Volunteers sought to help save wildlife from wire fences


Last updated 8/12/2008 at Noon

Craig Miller

A baby elk died after becoming tangled in a wire fence. Volunteers will pull such fencing out of Glaze Meadow.

Those who care about wildlife know that old barbed wire fences can be fatal to deer, elk and birds moving through the forests and meadows near Sisters.

The Sierra Club and East Cascades Bird Conservancy are looking for volunteers to join them in removing old fencing near Black Butte Swamp and Glaze Meadow on Saturday, August 16, to make this scenic area a little safer.

Project coordinator Marilyn Miller is a certified naturalist with a passion for fence removal because of its unintended impacts on wildlife.

"Great horned owls, when hunting, have been known to fly into barbed wire fences, get tangled and die slow and painful deaths," she said. "My husband Craig and I were out there last week and found a dead baby elk tangled up in the fence wire. It was heart-breaking to see that."

An elk herd is often seen moving through the forest by horseback riders and residents of Black Butte Ranch.

The Glaze Meadow area has been a focus for collaborative restoration efforts in the past several years, with the partnership between Oregon Wild, Warm Springs Biomass Project LLC and the Forest Service. Sierra Club and East Cascades Bird Conservancy (ECBC) volunteers have donated many hours removing tangled barbed wire fence left behind after a cattle grazing allotment was closed.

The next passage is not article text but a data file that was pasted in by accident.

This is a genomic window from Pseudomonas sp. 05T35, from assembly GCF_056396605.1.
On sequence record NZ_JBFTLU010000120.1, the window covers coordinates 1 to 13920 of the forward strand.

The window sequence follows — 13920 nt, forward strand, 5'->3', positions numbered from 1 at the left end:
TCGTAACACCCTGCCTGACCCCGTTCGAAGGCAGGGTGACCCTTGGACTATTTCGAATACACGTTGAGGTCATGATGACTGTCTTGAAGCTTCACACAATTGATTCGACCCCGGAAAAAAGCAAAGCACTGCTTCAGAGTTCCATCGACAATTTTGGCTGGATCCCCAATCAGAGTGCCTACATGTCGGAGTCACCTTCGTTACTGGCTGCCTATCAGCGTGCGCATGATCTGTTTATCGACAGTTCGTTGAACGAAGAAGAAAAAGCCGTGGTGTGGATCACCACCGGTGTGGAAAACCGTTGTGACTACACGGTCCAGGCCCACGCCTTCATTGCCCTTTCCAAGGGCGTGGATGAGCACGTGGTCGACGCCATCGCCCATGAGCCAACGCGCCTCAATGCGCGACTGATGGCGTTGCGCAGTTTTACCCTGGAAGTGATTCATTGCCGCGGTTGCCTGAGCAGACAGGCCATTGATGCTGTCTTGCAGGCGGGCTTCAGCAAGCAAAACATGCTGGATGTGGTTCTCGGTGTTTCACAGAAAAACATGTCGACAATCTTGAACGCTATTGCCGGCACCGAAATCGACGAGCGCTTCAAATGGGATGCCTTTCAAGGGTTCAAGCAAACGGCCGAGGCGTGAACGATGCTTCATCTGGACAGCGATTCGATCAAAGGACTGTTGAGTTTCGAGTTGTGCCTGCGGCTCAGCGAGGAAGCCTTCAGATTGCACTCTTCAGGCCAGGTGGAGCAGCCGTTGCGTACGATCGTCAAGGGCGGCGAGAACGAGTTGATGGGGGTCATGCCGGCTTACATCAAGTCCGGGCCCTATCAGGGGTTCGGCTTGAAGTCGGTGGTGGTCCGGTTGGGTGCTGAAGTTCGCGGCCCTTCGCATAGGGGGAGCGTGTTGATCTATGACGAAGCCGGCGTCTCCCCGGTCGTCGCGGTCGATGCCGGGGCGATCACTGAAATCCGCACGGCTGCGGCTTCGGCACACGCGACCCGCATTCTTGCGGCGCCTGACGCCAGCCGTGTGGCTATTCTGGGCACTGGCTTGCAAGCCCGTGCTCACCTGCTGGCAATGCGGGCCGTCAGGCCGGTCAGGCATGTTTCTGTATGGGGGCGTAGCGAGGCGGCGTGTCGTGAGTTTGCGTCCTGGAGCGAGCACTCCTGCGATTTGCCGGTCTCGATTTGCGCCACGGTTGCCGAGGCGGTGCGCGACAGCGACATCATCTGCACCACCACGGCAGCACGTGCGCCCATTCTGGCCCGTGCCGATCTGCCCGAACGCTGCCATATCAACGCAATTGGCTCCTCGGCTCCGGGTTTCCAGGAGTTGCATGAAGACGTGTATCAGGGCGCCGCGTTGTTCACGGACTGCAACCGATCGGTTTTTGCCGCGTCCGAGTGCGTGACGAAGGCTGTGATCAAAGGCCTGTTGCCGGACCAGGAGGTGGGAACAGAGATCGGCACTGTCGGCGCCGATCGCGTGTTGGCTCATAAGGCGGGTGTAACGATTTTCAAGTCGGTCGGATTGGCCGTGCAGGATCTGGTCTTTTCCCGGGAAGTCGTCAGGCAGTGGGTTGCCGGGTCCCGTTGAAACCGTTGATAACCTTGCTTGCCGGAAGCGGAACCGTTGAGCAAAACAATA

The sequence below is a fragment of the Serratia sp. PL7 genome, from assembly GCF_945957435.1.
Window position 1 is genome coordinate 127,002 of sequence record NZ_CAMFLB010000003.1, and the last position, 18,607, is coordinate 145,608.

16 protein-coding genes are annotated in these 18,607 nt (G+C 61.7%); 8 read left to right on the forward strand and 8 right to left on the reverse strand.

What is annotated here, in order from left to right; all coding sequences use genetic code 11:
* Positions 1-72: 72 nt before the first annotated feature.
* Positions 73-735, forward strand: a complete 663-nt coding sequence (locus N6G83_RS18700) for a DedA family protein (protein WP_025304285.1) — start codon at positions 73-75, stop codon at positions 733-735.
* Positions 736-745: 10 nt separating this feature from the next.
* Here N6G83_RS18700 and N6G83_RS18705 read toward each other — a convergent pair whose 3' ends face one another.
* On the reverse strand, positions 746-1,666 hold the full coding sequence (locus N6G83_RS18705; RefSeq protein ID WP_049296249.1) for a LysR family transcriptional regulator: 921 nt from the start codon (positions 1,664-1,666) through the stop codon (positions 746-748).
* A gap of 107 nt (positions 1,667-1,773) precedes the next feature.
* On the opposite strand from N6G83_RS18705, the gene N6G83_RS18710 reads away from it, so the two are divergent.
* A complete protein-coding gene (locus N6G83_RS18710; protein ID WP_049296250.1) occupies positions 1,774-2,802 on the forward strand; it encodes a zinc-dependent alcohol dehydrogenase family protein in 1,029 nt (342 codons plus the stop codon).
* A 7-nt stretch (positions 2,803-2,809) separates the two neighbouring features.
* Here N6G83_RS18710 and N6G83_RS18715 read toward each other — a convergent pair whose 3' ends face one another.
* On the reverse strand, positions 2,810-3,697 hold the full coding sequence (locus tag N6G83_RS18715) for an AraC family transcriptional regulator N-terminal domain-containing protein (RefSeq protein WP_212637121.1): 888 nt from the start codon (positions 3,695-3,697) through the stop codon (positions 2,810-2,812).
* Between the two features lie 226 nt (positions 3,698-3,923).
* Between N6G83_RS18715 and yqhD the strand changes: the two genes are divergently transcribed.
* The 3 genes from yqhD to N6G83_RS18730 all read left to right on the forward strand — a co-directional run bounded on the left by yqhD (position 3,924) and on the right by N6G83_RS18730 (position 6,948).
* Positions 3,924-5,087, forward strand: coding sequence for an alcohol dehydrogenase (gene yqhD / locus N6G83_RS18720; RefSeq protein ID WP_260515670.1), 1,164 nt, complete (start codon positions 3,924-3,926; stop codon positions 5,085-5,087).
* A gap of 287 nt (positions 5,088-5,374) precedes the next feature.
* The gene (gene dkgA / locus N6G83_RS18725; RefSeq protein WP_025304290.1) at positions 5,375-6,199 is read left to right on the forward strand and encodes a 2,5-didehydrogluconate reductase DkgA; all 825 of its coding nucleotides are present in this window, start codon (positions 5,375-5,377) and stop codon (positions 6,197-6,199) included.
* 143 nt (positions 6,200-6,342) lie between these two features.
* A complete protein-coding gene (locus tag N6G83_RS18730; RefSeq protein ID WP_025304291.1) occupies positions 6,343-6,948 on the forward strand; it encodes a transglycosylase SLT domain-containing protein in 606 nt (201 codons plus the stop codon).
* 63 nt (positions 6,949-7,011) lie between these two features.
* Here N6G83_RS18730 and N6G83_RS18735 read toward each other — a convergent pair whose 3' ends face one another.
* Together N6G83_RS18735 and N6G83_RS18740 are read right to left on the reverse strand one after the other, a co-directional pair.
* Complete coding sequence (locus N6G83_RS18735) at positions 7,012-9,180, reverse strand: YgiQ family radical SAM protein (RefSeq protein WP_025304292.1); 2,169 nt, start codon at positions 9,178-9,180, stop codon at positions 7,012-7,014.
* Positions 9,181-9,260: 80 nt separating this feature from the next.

ECBC has faithfully repeated systematic bird surveys to document the diverse mix of bird species which frequent the old-growth ponderosa pine forests, second-growth forests, meadows, aspen groves and streamsides east of Black Butte Ranch.

Bird watching with a group of expert birders will start out the day in the cool morning hours. Those interested in birding will begin the morning at 7:30 a.m. The fence removal will begin at 8:45 a.m. Highlights of last year's birding include: ruffed grouse, veery, and the striking red-eyed vireo. Birders were also thrilled last year by the sighting of a northern parula, a bright little yellow warbler from the East Coast, never before seen in Deschutes County.

Fence removal can be hazardous and requires attention toward safety.

Long pants, long sleeves, sturdy shoes, leather gloves and eye protection are a must. Miller also recommends participants bring lunch, snacks, water, sunscreen, insect repellent and of course binoculars.

For directions and further information call Marilyn Miller at 389-9115 or e-mail her at [email protected]


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